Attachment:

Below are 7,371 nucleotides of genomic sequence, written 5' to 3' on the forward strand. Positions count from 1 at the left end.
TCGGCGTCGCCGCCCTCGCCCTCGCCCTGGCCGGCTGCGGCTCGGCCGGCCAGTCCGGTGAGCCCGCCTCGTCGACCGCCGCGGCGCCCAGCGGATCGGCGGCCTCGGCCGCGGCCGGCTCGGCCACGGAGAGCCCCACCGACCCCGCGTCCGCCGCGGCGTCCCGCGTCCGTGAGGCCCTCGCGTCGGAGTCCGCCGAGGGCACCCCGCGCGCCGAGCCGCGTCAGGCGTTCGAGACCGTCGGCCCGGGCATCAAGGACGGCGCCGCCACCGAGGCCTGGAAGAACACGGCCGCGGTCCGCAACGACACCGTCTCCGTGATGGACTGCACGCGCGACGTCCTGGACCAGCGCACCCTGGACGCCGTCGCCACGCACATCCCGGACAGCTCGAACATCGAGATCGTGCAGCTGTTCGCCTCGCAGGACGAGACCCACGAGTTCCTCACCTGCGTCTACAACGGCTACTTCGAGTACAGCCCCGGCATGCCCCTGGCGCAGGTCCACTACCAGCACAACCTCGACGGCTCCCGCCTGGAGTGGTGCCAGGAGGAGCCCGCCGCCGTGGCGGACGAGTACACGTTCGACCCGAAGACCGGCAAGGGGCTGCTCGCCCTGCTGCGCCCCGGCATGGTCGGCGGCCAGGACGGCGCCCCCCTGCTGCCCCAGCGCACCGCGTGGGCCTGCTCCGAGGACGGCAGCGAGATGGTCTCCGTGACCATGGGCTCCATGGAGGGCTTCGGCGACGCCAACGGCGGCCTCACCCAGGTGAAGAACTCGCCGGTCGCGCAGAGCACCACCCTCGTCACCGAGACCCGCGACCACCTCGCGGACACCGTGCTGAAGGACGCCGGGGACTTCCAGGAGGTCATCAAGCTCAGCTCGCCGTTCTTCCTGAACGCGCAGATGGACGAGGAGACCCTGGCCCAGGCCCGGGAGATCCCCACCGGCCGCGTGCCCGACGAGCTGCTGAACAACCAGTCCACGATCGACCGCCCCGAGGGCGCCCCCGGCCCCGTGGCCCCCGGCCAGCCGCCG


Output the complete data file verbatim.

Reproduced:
Below are 7,371 nucleotides of genomic sequence, written 5' to 3' on the forward strand. Positions count from 1 at the left end.
TCGGCGTCGCCGCCCTCGCCCTCGCCCTGGCCGGCTGCGGCTCGGCCGGCCAGTCCGGTGAGCCCGCCTCGTCGACCGCCGCGGCGCCCAGCGGATCGGCGGCCTCGGCCGCGGCCGGCTCGGCCACGGAGAGCCCCACCGACCCCGCGTCCGCCGCGGCGTCCCGCGTCCGTGAGGCCCTCGCGTCGGAGTCCGCCGAGGGCACCCCGCGCGCCGAGCCGCGTCAGGCGTTCGAGACCGTCGGCCCGGGCATCAAGGACGGCGCCGCCACCGAGGCCTGGAAGAACACGGCCGCGGTCCGCAACGACACCGTCTCCGTGATGGACTGCACGCGCGACGTCCTGGACCAGCGCACCCTGGACGCCGTCGCCACGCACATCCCGGACAGCTCGAACATCGAGATCGTGCAGCTGTTCGCCTCGCAGGACGAGACCCACGAGTTCCTCACCTGCGTCTACAACGGCTACTTCGAGTACAGCCCCGGCATGCCCCTGGCGCAGGTCCACTACCAGCACAACCTCGACGGCTCCCGCCTGGAGTGGTGCCAGGAGGAGCCCGCCGCCGTGGCGGACGAGTACACGTTCGACCCGAAGACCGGCAAGGGGCTGCTCGCCCTGCTGCGCCCCGGCATGGTCGGCGGCCAGGACGGCGCCCCCCTGCTGCCCCAGCGCACCGCGTGGGCCTGCTCCGAGGACGGCAGCGAGATGGTCTCCGTGACCATGGGCTCCATGGAGGGCTTCGGCGACGCCAACGGCGGCCTCACCCAGGTGAAGAACTCGCCGGTCGCGCAGAGCACCACCCTCGTCACCGAGACCCGCGACCACCTCGCGGACACCGTGCTGAAGGACGCCGGGGACTTCCAGGAGGTCATCAAGCTCAGCTCGCCGTTCTTCCTGAACGCGCAGATGGACGAGGAGACCCTGGCCCAGGCCCGGGAGATCCCCACCGGCCGCGTGCCCGACGAGCTGCTGAACAACCAGTCCACGATCGACCGCCCCGAGGGCGCCCCCGGCCCCGTGGCCCCCGGCCAGCCGCCG